Do We Gain Of Hatshepsut As A Warrior-Pharaoh From Sources

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Ancient Studies Formative source analysis Question 1 - What impression do we gain of Hatshepsut as a Warrior-Pharaoh from Sources A and B? In Source A, we see that Hatshepsut had no records of any military campaigns or conquests and she instead focused her efforts on the internal development of Egypt. Because of this, the impression given by the source is one that suggests Hatshepsut was not a Warrior-Pharaoh. However, Source B mentions an unimportant raid showing that at least to some extent she was involved, maybe not directly in some minor military escapades. Question 2- To what extent do Sources C and D agree with the impression gained from Sources A and B regarding Hatshepsut’s status as a warrior-pharaoh. Sources C and D are to no extent in agreement with either source A and B. Source C directly contradicts source A’s statement about there being no records of any military campaigns by referring to a relief that describes a campaign against the peoples of Upper Egypt. Continuing on from this, source D explores with the idea of Hatshepsut being a warrior-pharaoh by mentioning first-hand recounts of her on the battlefield. The impression that is gained from this is the very opposite of the one given by sources A and B, which suggested she was more likely an …show more content…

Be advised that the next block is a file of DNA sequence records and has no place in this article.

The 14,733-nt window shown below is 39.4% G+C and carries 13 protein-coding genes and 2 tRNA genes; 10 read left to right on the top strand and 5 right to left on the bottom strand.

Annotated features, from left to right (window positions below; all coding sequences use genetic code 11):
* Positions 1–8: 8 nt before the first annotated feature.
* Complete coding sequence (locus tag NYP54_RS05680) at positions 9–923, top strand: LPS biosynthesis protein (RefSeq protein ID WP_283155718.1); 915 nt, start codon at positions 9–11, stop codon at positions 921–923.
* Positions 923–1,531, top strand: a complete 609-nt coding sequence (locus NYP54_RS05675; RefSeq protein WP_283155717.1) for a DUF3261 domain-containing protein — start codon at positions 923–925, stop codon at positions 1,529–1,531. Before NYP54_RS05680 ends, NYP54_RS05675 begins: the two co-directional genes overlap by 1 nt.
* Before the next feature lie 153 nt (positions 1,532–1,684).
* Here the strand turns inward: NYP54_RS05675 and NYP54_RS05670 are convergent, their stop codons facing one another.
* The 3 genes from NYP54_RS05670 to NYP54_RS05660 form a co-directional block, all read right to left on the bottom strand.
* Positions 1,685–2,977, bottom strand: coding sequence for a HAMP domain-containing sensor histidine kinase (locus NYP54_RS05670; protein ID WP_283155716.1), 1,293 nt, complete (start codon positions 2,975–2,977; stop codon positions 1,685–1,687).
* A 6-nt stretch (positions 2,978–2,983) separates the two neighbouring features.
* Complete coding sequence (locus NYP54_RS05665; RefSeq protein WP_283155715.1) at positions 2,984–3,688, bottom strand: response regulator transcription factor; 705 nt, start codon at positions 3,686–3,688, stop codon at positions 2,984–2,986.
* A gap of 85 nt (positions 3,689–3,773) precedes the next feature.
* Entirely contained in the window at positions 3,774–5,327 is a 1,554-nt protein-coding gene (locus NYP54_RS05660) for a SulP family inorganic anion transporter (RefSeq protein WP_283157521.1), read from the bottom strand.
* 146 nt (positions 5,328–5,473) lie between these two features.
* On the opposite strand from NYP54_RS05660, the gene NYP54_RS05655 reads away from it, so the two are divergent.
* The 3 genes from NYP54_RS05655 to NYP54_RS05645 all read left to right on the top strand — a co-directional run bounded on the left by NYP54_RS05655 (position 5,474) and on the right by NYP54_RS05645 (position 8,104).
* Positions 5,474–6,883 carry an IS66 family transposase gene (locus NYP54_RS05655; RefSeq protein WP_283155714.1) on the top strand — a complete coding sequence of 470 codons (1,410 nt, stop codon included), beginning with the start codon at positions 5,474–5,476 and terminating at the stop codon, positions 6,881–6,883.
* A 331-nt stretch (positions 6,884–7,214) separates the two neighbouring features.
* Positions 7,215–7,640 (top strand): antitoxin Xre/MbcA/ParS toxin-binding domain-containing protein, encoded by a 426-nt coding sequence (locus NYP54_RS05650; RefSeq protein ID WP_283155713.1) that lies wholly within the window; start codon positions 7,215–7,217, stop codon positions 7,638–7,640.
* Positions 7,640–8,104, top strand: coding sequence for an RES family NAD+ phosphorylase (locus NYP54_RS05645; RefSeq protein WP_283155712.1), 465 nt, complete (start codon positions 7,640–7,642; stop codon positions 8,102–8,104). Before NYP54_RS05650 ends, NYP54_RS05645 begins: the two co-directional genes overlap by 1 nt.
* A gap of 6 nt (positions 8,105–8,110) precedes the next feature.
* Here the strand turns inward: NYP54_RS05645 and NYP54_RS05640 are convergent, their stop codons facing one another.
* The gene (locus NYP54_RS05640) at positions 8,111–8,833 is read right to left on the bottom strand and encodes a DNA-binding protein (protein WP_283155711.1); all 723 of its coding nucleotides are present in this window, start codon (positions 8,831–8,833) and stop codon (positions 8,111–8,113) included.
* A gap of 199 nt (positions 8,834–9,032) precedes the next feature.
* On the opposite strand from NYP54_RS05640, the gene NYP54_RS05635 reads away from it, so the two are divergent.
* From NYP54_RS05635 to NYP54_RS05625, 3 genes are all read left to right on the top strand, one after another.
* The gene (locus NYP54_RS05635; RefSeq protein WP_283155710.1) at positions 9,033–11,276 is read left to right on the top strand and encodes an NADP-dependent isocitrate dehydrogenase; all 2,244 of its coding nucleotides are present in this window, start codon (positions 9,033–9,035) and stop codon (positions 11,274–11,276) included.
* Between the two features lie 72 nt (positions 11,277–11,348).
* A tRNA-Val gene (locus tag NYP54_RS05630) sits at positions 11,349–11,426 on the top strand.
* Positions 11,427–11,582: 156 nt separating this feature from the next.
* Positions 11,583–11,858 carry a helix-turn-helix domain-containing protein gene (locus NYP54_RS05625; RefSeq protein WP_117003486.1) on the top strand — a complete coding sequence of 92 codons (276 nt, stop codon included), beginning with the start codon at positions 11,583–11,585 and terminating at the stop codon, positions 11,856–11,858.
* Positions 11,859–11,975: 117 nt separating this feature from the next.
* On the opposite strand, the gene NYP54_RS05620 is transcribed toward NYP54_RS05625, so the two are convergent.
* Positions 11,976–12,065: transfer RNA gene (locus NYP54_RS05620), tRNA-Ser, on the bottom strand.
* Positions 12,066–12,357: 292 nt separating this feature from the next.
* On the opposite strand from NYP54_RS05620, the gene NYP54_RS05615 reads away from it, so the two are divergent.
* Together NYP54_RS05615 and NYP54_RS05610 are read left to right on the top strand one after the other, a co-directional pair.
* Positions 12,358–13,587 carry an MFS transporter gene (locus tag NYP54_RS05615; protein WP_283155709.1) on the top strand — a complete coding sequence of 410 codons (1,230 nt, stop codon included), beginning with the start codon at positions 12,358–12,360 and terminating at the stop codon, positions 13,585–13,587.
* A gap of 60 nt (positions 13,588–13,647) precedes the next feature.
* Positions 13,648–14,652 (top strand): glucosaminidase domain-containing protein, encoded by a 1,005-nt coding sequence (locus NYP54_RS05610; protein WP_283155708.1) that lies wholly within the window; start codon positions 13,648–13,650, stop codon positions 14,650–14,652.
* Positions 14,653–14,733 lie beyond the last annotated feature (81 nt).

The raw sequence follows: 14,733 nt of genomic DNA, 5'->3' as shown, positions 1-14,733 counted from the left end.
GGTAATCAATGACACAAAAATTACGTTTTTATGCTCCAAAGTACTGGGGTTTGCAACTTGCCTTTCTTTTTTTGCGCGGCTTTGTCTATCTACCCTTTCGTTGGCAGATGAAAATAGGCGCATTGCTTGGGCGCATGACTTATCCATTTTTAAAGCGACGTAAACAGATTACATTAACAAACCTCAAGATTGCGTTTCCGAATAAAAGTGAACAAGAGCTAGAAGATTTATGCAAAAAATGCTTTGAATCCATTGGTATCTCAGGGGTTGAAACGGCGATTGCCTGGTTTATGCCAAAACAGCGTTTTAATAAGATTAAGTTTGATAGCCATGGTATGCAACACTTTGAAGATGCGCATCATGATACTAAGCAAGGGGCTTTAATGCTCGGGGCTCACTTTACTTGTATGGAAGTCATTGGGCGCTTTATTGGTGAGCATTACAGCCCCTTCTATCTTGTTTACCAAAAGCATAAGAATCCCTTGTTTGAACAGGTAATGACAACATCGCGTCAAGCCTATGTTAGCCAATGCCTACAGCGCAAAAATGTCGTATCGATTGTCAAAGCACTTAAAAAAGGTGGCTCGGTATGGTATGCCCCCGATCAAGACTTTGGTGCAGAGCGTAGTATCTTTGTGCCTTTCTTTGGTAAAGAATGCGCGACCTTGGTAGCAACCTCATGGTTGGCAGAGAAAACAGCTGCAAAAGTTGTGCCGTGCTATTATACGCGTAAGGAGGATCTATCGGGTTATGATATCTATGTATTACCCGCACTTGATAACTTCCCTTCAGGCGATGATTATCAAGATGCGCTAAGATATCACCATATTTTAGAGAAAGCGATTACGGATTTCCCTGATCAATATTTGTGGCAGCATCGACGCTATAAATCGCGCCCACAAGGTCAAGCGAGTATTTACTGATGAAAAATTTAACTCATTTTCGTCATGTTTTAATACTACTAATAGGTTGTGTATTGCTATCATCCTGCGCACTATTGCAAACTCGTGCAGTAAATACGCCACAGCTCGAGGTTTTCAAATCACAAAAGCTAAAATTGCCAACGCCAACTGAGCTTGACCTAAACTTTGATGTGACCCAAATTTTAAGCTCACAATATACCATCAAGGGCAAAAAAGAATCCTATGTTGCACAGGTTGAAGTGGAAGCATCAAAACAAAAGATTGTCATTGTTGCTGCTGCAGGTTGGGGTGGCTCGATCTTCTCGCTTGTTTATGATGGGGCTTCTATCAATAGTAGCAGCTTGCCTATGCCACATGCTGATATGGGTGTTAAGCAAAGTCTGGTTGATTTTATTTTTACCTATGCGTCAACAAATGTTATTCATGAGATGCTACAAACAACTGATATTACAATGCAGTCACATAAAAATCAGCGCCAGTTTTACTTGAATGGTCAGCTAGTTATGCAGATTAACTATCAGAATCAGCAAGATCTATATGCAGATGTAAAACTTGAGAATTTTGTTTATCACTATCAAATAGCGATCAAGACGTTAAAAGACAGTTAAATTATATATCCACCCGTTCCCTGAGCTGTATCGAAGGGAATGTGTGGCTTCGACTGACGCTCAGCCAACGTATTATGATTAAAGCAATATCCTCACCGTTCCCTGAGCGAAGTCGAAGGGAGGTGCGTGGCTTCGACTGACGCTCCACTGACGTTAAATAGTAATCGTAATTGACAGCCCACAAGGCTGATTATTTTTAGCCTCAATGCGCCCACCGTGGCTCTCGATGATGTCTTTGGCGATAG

She is also shown sitting down with a very small head crown. In comparison to this Source H’s depiction of Hatshepsut is a lot more masculine. Her shoulders have become broader and her face much wider than before. Her body is similarly a lot heavier and wider than her previous feminine frame and is shown standing tall and strong. However, the most important difference is her head crown and false beard. The head crown she is wearing makes her look a lot more akin to many previous pharaohs and likewise the false beard also helps maintain to this image along with a masculine

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